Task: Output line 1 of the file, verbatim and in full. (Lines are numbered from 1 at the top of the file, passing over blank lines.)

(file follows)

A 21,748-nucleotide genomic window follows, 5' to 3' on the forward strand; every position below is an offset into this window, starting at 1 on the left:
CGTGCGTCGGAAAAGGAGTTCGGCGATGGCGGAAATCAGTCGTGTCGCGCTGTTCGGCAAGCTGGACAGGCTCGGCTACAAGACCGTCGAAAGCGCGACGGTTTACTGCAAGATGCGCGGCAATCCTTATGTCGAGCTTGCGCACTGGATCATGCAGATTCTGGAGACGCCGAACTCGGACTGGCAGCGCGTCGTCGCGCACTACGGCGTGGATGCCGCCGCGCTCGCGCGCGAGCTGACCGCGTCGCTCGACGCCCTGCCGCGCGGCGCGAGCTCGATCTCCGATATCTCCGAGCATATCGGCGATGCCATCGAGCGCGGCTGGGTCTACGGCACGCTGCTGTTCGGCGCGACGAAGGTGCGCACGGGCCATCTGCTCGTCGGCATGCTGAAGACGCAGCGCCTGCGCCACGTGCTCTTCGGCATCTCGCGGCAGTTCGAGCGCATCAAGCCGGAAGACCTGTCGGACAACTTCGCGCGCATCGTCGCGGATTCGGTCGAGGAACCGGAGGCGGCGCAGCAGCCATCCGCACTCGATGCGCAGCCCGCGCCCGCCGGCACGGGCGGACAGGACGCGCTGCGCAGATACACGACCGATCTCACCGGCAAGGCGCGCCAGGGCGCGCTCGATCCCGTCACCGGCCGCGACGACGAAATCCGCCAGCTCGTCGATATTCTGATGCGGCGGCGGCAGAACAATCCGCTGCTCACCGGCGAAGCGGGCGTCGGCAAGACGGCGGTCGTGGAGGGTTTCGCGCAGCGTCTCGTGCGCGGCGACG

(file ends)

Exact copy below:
A 21,748-nucleotide genomic window follows, 5' to 3' on the forward strand; every position below is an offset into this window, starting at 1 on the left: